An open letter from the Doctors and Staff

Dear customers of Milford Animal Hospital,

We don’t have to tell you this past year and a half was unprecedented and unpredictable. Though each of our situations were unique, we all struggled – in our personal and professional lives, and to stay safe in the midst of a global pandemic.

What we want to share is that a serious problem began to develop within the veterinary community. During this time, and more than ever before, people became pet owners for the very first time. Families added new four-legged members, and the veterinary industry was dramatically turned upside down, with the demand for our care increasing two to three times our normal rate, seemingly overnight.

Then, just when we were finally starting to catch our breaths and the world was beginning to reopen, new hospital protocols needed to be put in place and sadly, some angry clients started to emerge.

The pandemic brought us frustrated clients (we were all frustrated) but now some are angry. Clients dealt with the inconvenience of wait times, new policies, and the pandemic itself for over a year, but now some are just tired of it. Their regular vet can’t get them in for weeks, they’re tired of long wait times, they’re tired of the protocols set in place to keep our staff safe while we stand in a 6-foot room.

We get it; we’re all tired! But now some clients that are angry are also being downright mean. And while the majority of clients are nice, the mean ones stick with us and bring everyone down.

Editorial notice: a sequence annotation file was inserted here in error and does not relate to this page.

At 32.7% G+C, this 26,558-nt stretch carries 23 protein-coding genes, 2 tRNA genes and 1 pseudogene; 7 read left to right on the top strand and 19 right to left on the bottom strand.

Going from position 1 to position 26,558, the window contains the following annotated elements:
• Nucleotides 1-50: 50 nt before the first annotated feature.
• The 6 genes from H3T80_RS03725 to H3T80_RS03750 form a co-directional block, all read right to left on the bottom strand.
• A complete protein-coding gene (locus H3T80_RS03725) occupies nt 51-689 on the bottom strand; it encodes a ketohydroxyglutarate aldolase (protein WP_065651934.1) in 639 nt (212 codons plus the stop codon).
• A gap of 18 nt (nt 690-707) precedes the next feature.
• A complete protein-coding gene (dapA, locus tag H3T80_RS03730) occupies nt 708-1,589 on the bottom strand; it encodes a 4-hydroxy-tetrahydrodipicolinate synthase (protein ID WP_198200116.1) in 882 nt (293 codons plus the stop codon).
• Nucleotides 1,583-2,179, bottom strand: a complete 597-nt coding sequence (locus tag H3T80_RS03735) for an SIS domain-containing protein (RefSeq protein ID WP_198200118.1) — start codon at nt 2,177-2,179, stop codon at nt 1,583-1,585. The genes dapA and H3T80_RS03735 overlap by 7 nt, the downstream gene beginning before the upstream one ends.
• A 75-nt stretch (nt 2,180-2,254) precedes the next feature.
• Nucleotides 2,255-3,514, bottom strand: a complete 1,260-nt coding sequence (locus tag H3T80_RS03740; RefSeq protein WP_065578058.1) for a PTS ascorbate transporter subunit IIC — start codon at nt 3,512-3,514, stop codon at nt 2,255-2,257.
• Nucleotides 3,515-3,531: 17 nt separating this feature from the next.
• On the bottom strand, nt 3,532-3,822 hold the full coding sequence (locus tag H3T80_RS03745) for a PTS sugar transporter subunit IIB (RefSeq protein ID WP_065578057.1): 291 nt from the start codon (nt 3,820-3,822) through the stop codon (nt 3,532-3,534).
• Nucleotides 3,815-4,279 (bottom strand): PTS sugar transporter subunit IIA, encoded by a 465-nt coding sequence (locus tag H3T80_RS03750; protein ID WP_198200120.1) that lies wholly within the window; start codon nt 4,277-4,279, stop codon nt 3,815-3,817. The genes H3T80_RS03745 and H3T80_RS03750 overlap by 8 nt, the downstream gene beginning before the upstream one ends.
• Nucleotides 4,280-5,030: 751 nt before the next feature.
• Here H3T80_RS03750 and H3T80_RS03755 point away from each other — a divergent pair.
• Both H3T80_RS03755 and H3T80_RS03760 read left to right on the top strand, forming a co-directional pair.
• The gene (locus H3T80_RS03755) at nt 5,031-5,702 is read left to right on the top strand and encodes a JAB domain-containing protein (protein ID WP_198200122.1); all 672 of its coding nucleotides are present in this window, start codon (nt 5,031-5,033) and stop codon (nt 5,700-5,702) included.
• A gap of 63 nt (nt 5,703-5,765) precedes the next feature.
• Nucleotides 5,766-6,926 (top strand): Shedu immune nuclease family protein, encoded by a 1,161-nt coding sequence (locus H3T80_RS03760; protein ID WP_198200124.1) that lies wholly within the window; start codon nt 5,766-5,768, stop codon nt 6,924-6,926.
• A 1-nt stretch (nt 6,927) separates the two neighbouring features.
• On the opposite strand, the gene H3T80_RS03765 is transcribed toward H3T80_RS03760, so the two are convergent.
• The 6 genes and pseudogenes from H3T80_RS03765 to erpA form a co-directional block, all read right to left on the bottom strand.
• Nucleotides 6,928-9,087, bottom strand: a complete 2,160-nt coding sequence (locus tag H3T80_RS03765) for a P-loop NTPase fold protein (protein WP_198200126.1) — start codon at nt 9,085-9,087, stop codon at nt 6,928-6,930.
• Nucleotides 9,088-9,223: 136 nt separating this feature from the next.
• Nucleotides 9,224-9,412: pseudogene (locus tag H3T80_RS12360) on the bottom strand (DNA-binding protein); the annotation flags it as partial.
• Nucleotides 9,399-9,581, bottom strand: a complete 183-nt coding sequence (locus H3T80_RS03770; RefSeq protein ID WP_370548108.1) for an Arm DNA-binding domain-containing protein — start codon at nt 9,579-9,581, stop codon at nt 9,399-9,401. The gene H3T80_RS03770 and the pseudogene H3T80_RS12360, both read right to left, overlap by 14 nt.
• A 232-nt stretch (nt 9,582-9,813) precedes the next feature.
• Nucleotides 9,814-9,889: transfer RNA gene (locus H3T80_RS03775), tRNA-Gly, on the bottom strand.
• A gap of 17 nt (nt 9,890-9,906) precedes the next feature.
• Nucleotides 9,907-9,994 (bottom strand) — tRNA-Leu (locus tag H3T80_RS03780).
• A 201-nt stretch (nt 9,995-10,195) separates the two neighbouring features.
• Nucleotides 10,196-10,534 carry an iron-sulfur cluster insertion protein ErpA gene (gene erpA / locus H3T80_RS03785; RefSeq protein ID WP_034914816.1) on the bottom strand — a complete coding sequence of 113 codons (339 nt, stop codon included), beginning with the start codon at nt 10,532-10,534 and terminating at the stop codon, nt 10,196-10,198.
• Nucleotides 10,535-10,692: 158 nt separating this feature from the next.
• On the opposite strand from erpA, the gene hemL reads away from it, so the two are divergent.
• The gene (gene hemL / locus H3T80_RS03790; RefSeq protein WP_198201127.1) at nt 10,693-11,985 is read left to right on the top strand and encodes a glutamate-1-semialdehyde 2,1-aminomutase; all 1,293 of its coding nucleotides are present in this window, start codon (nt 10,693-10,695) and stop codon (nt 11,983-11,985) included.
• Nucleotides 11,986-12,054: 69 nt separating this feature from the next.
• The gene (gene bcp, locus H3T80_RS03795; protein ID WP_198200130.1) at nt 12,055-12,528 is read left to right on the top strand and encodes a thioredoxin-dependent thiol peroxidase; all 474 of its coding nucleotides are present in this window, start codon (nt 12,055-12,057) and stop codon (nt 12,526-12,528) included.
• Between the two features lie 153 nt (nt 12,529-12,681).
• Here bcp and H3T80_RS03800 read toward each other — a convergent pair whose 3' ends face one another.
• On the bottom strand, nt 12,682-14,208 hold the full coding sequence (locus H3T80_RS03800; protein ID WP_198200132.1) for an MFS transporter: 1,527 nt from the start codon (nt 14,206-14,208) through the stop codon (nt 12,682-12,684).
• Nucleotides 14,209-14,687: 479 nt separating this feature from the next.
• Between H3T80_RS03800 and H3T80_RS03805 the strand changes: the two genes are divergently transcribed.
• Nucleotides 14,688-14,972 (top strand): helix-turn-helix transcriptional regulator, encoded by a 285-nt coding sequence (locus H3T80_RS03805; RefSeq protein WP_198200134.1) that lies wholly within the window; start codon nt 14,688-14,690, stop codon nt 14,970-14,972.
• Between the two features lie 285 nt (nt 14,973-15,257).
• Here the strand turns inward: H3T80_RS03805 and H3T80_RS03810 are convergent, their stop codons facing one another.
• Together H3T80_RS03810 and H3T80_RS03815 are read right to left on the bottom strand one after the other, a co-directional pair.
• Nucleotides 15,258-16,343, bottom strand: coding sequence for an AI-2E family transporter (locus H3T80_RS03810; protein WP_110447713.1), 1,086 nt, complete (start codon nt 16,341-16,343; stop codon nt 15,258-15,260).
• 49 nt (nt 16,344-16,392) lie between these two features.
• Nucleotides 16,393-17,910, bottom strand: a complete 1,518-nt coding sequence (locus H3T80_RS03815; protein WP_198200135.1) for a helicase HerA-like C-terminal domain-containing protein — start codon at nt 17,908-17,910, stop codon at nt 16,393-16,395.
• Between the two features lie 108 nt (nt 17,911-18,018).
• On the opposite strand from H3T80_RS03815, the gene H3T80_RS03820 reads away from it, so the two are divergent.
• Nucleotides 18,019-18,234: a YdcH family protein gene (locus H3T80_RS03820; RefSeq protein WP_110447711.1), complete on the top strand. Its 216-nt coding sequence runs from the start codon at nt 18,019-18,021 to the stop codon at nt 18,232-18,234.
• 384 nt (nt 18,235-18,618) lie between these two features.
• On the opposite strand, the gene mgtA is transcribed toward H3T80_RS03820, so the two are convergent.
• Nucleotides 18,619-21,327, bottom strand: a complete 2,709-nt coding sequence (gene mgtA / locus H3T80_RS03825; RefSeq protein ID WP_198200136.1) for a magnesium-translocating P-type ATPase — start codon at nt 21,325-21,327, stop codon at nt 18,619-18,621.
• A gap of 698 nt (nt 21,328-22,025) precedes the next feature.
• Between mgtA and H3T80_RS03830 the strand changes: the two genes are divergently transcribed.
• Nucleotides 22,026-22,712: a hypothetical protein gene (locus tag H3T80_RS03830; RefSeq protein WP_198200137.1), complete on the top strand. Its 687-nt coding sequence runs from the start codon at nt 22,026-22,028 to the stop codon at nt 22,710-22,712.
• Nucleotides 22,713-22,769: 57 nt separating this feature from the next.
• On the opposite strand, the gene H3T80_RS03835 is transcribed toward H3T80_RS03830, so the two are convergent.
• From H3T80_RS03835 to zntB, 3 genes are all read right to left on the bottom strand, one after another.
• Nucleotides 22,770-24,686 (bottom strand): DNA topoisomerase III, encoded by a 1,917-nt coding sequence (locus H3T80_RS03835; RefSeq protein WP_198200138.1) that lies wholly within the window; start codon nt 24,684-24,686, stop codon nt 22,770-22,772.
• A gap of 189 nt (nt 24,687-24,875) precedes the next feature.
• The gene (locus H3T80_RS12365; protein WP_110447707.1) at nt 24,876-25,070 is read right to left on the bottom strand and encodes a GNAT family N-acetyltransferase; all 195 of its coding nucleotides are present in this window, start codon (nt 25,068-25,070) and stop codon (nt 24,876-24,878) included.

Let’s add a third problem to the mix. The veterinary profession. Veterinarians carry the highest suicide rate. The highest. For decades we’ve dealt with large school debt, long hours and low pay. We’re afraid to raise prices because we hear daily how expensive veterinary care is and that we’re “only in it for the money.” So instead, we suffer making half of what we should be, miss time with our family, and deal with the mental toll the ups and downs this profession brings.

Here’s the biggest problem. The veterinary industry is crumbling. Technicians are quitting at an astounding rate. While they’re in this business for the animals and for years have put up with the physical toll and low wages this industry brings, they’re no longer tolerating the verbal abuse and mental anguish they’ve been receiving over the past year. And we don’t blame them; no one should put up with it. Receptionists are tired of being yelled at and are finding other jobs. Vet students don’t want to enter private practice upon graduation. Vets are burnt out and leaving the profession.

Across America clinics are currently booked 2-3 weeks out, they’re shortening their hours because they don’t have the adequate staff, vet schools are no longer accepting new patients, and sadly, clients are having to be turned away. True emergencies are being turned away and pets are dying because there is literally no one to help them. And that breaks our hearts for those animals and those clients who feel helpless and have nowhere to go.

So, this is where we are. And until the public realizes this and realizes that some things must change, it’s only going to get worse. Prices must go up; we must adequately pay our staff to entice them to stay.

Please do not comment on this; owning an animal is a privilege and expensive. At this point it may take weeks to see your vet, please be patient. Do not get mad at your vet for not being able to “fit you in.” Most are double and triple booked all day already. Please do not go to the emergency clinic unless it truly is an emergency.

Be nice! To everyone; not just the vet. This industry is so incredibly hard to work in. You have no idea how much a snarky comment or a nice one will affect someone’s day. I know you’re frustrated and tired, but so are we. All we want to do is be there for you and your pet, but we can’t do that if this trend continues.


The Doctors and Staff of Milford Animal Hospital